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Meters discourage commuter parking at threatened CTA stop

While Evanston officials try to persuade the Chicago Transit Authority not to close the South Boulevard Purple Line stop, a city decision to install parking meters across from the station appears to be discouraging its use.

While Evanston officials try to persuade the Chicago Transit Authority not to close the South Boulevard Purple Line stop, a city decision to install parking meters across from the station appears to be discouraging its use.

Empty meters on Chicago Avenue north of South Boulevard on a recent Monday afternoon.

As Evanston Now readers have pointed out, meters recently installed along Chicago Avenue in the block north of South Boulevard have driven cars away from the closest parking to the station.

Although the meters permit 12 hour parking for a rate of 25-cents for every 75 minutes, much less than that charged at many other meters in town, the entire block was completely berift of cars when checked on two recent occasions by Evanston Now.

That contrasts with the situation before the meters were installed, captured in a Google Street View image, that shows many, but not all, of the spaces filled.

Google Street View image of cars parked on the same block before meters were installed.

The chairman of Evanston's Transportation/Parking Committee, Alderman Melissa Wynne, 3rd Ward, and Parking Division Manager Rickey Voss have so far not responded to emailed requests to comment on the situation.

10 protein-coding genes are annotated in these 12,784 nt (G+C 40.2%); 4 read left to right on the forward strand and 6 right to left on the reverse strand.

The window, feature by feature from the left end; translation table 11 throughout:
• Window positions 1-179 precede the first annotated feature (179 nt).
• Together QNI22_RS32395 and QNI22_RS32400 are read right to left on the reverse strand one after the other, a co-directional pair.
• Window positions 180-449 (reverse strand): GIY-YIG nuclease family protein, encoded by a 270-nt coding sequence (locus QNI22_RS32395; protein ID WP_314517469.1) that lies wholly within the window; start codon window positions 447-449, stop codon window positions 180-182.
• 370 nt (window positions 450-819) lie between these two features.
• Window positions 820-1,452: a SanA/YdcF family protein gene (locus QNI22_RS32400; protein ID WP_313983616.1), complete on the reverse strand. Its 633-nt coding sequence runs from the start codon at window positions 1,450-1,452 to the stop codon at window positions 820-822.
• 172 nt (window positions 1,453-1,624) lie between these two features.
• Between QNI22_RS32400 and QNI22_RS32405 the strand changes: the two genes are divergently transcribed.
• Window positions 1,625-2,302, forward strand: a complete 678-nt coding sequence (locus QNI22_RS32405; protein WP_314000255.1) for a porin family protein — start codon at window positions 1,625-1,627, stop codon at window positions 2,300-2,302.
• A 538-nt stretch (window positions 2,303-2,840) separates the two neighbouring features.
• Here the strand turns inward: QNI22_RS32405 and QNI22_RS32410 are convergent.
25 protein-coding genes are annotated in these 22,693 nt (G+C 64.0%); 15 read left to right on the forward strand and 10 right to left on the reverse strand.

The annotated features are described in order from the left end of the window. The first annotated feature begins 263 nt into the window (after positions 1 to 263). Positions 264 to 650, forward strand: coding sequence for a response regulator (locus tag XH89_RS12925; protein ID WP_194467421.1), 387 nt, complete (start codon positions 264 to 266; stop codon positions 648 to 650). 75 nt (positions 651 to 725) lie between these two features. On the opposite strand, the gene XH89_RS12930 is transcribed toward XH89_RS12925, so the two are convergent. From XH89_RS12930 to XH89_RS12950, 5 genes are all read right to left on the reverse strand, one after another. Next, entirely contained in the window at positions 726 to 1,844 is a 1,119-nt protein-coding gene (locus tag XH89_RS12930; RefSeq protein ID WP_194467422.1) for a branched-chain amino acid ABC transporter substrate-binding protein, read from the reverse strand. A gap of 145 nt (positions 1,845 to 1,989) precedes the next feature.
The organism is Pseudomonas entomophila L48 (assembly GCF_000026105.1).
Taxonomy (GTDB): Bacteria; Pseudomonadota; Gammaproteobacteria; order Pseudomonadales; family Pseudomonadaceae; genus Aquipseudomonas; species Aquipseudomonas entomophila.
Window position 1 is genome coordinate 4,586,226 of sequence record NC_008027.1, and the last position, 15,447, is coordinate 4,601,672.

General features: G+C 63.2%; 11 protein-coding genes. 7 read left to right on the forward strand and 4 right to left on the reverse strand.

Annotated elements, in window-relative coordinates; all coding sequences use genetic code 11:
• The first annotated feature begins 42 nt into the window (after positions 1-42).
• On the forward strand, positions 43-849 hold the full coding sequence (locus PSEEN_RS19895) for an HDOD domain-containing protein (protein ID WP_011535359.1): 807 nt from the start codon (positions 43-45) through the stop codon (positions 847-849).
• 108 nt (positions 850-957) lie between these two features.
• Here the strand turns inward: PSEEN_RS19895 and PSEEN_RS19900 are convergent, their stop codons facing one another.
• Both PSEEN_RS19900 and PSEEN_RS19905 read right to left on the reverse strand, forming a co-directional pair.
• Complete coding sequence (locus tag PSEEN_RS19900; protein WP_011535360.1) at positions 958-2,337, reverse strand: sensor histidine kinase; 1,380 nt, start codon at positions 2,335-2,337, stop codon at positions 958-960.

But Chamber of Commerce Executive Director Jonathan Perman, a member of the committee, says the city should be doing what it can to encourage more usage of the station, which is proposed for closure under several long-range modernization plans being considered by the transit authority. 

Perman said residents who live near a transit stop often complain about out-of-town commuters parking in their neighborhood, but those commuters help prove there's sufficient demand for the transit amentities that the residents themselves depend upon, as well as shopping at local businesses on their way too and from the station.

For a cost-sensitive commuter, the price of parking a full day at the new meters would be roughly the same as an extra one-way fare on the train.

On an average weekday last year, 768 people entered the Purple Line at the South Boulevard stop, the second lowest number for the eight stops on the line.

Update 12:00 p.m.: Alderman Wynne now says she plans to discuss the situation with Voss soon. We hope to have an update on the story early next week.

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